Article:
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  #1 (permalink)  
Unread Jun 29th, 2006, 09:38 am
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Default planning a curriculum

I am just about to start my first esl job in nearly 20 years though I am a trained, experienced primary school teacher, so it's not as scary as it sounds. I will be teaching kids of expats in China - about 30 in a class, all levels of English (mixed), aged 9-12. I have been given a complete free rein on the curriculum which, though great, is a little daunting. The classes will focus on speaking and listening. I don't want my lessons to be completely random - I feel there needs to be some sort of progression but this will be tough as students will be coming and going all the time. Does anyone have any advice on how I should plan units of work? I am fine on planning individual lessons; just not sure how they'll all fit together - or am I being too conscientious?
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Unread Jun 29th, 2006, 11:52 am
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Default Re: planning a curriculum

hi stanley

first of all, welcome to the site!

i've been in a similar situation before. it won't be as daunting as it sounds. that's for sure.

that being said, here are some tips:

1. instead of developing an entire curriculum, pick a series of textbooks that come with a developed curriculum. then you'll have something that you can build on and add to. you dont have to do everything in the textbooks but at least it will get you started.

2. as far as having students coming and going at anytime with different levels, here's what i used to do at a previous school. this will work if you are the only teacher and your classes dont have to coinside with other teachers' schedules and curriculums. first start off with, for example, a level 1,2 & 3 class. those classes will probably progress at different rates. as the level 1 students move up (into the next textbook) and level 3 students move and start to move on (leave the school) you can just add another level 1 class. eventually, what you'll have are many classes at varying levels but you'll have a nice selection of levels. then when a new student enrolls, they take a level test and go to the appropriate class. that way there will probably always be at least one appropriate class for each student. the main thing you want to avoid is having really mixed classes, as im sure you already know.

3. if you can't have such a free schedule like i just mentioned, you might want to set it up so one book takes about 6 months or a year to get through (depending on the book and how often you see the kids). so, for example, every 6 months the students finish a book and move up a level.

the main challenges of the previous 2 systems is always having a beginner level class available.

now that i re-read your question im not sure if im even answering your question...

anyway, pick a book (preferrable one with a series containing 4-6 different levels) and have your students progress through those. if you keep all the classes in the same series of books the students will get used to the structure of the class and it will be easier for you to make your lesson plans and eventually you'll be able to recycle your lessons as you start to re-teach the same book.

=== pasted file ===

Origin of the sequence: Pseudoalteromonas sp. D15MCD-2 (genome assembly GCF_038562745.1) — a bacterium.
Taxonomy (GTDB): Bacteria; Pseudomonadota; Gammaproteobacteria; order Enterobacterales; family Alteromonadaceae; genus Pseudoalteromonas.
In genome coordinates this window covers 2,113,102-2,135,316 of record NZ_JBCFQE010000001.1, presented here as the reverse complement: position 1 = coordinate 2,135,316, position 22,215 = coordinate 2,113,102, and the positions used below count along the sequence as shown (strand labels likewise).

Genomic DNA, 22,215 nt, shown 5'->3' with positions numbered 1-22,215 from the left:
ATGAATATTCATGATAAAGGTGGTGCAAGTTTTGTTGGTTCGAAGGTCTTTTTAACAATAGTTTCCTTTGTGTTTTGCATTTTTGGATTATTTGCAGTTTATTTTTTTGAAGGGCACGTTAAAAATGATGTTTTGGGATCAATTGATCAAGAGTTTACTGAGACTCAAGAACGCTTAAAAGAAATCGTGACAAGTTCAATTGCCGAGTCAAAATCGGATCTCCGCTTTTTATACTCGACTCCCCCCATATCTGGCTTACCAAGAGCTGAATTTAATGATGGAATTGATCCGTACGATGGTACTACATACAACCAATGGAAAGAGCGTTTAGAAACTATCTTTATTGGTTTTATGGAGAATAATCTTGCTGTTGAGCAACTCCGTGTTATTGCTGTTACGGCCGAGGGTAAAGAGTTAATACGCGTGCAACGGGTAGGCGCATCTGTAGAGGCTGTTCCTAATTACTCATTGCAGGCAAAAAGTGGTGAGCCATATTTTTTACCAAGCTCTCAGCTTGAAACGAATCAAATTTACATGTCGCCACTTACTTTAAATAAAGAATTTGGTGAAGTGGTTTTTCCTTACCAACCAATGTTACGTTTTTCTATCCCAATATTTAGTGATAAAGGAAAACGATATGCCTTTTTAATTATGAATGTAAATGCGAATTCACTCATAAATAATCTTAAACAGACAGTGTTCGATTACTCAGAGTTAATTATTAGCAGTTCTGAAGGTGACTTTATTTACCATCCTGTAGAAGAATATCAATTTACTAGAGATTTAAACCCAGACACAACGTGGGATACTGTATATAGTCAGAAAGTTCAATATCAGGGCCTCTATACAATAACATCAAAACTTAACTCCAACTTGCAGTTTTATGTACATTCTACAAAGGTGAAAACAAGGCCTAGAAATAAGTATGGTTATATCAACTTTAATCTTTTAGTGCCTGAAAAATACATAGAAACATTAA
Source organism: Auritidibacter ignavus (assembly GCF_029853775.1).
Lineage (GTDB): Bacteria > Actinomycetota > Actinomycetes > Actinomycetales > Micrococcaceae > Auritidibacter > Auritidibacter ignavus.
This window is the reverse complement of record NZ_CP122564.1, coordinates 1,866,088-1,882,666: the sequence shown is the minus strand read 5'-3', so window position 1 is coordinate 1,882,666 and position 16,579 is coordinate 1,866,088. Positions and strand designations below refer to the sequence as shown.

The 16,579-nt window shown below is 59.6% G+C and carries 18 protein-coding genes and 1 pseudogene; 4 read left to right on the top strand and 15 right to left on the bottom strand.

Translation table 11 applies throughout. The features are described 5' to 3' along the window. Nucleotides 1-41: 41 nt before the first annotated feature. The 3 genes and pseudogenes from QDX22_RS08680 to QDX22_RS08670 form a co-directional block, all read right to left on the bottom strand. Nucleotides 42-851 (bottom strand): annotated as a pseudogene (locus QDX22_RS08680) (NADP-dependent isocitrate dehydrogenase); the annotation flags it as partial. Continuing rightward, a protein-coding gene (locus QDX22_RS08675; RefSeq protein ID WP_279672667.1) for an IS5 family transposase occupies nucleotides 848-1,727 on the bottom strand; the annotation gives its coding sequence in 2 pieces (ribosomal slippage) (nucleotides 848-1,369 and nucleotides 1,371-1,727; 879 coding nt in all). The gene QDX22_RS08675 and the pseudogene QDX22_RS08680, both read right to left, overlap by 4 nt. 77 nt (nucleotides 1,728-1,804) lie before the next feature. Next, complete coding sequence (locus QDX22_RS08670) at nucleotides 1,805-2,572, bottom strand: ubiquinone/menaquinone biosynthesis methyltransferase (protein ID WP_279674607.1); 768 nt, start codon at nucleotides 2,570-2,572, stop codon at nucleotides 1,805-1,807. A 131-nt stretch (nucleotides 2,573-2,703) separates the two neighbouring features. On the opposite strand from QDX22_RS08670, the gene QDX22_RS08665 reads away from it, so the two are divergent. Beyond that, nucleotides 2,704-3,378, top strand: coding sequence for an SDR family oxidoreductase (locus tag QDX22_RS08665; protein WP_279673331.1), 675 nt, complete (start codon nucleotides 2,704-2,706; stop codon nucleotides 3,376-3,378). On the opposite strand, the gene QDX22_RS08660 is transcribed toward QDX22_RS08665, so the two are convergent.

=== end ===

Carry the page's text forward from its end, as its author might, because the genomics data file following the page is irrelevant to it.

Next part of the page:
i recommend Let's Go, or for something more conversive, English Time. they both have teachers books, workbooks, student books, videos, tapes, flashcards, etc...

i hope you get something out of that ramblimg...

main point: don't worry! with your experience it won't be as overwhelming as it seems to be now.

eric
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  #3 (permalink)  
Unread Jun 29th, 2006, 07:47 pm
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Default Re: planning a curriculum

Thank you so much for your informative reply Eric. Unfortunately, I am not allowed to rearrange classes. I just have to put up with mixed ability. Rediculous, but that's China for you! I shall certainly have a look at the text books you mention though I'm not sure I'll be able to afford to buy the whole series. I'll probably end up making a note of the contents and try to develop some sort of differentiated curriculum from there. Thanks again. I'll let you know how it goes when I start in September!
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Unread Jun 30th, 2006, 02:21 am
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Default Re: planning a curriculum

Hi Stanley
I had a free reign in planning my classes curriculum. I had 4 classes ranging from 6-12 years old and within each class there was a varying ability.
I would suggest sitting down with a big calendar and starting with your objectives and expected achievements for the month ahead. You can then break it down week by week. For example, in one week with a class I would devote two days to phonic work and three to the text book. If the text book subject was numbers and colours, I would then look for other backup material to complement that. Also to stop the kids getting fed up with constantly getting out their books I blocked in a couple of days a month of "fun English" where we'd do something different - listen to songs, play games etc.
It helped me focus a lot as I had decided what "topics" were to be covered but I was also able to be flexible and adapt the plan if I needed to. Obviously some things we would cover quickly and others took longer and for me to have a schedule blocked out gave me some kind of structure that I could hang each day's lesson off. It also proved useful as when you get to the next months planning you have an idea of where to go with content.

Hope that made some sense!
Good luck!
xx
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